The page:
The Advantages of VoIP

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In modern times, old fashioned public switched telephone networks have been superseded by a powerful convergence between telephone systems and the internet. VoIP (Voice over Internet Protocol) stems from that convergence. It is method for transmitting the voice sound signals in telephone calls over the internet using compressed packets of data. In effect voice sounds are converted to digital signals at the sender end, transmitted as digital data packets and then reconverted into sounds at the receiver end. The digital data packets contain the IP addresses of both the sender and the receiver. The old circuit switched networks had no need for this information as everything went along the same pre-determined route. In contrast, VoIP data traffic traverses the internet along different routes depending on congestion and other factors. This both adds flexibility to telephone communication and significantly reduces call costs.

So what exactly are the advantages of VoIP? The first is a scaling down of control, as IP telephony functions allow calls from virtually any computer. Not only can individual users call each other through P2P networks like Skype, but their machines can actually become PBX facilities, giving them complete control over call switching and other functionality. With the development of telephony software like Asterisk by Digium's Mark Spencer in 1999, virtually any PC with a traditional telephone or internet connection can be converted into a VoIP PBX ready for configuration. This has bought an end to the era of prohibitively expensive proprietary telephony hardware. Previously computer telephony add-ons would have had to handle voice processing. Now the PC platform carries this function and the hardware necessary is that needed to host interfaces to connect to a PSTN line or main server. Multi-core CPUs now reach over 80,000 MIPS or more. If at least half of the processing dedicated to voice applications, a server with this capacity and a modest level of memory (2GB) can process over 500 channels at a price affordable to ordinary users. A typical home machine might be able to run around 120 channels with echo cancellation. The downside here though is that the whole system is down if the server crashes. This has made some customers reluctant to take on VoIP except as a supplementary resource. After all, many would think twice about relying on computer technology to relay emergency calls unless they had a back-up plan in place. Although there are now many options are now available to increase the resilience of IP telephony platforms, to the point that many major corporations now rely on IP telephony infrastructure.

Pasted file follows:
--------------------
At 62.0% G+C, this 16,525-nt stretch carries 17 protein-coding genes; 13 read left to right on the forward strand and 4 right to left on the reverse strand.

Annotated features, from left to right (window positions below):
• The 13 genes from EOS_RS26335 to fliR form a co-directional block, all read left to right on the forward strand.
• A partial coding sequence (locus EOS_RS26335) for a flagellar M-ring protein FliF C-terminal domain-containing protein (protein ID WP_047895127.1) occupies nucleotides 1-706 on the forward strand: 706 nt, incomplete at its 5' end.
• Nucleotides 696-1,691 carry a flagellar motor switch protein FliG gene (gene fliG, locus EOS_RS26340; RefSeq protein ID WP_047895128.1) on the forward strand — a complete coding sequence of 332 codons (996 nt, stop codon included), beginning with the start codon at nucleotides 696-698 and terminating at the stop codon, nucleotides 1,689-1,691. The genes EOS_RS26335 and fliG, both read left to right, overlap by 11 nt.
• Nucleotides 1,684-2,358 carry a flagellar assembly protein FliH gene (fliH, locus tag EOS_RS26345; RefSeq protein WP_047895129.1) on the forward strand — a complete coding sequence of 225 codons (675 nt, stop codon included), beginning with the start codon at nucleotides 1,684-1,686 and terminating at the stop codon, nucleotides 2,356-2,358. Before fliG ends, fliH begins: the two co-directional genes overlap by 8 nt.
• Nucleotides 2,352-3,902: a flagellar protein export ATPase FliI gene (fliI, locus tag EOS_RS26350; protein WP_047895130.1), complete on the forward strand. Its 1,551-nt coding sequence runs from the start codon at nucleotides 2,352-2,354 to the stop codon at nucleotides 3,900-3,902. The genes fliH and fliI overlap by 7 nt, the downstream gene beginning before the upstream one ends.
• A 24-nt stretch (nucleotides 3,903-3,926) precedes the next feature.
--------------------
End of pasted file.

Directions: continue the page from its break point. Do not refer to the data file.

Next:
A second advantage of VoIP is mobility; as your PBX and telephones can be anywhere. A phone in a home study or overseas office works just like the one in the same room as your server. Using analog telephone adapters (ATAs) ordinary house phones can be connected to VoIP networks.

The third and perhaps greatest advantage of VoIP is the ability to eliminate cost. For broadband customers, companies like Vonage, AT&T (CallVantage), and 8x8 have offered national calling for a fixed fee plus international calls for a low per-minute charge. When survival is determined by mimizing the costs of doing business, eradicating cumbersome and expensive telephony resources becomes a must. Service providers that can offer significantly cheaper and more flexible telephony solutions are likely to prosper, especially when older systems have hardware that is expensive or increasingly hard to find.

A forth advantage of VoIP services is that the use of open source languages tools like Asterisk that can offer a wide variety of additional features including auto attendant (interactive call handling by a virtual receptionist), call forwarding (allowing employees to hot desk), automatic routing (based on Caller ID), call screening and voicemail. A recent development here is the inclusion of 'follow me' calling: a user can assemble a list of their various numbers (desk phone, mobile, etc.) and calls can be automatically routed to reach them where ever they are.

With these advantages it is hardly surprising that firms are starting to offer asterisk training [] for voip programmers and solutions for a growing base of business voip [] customers.
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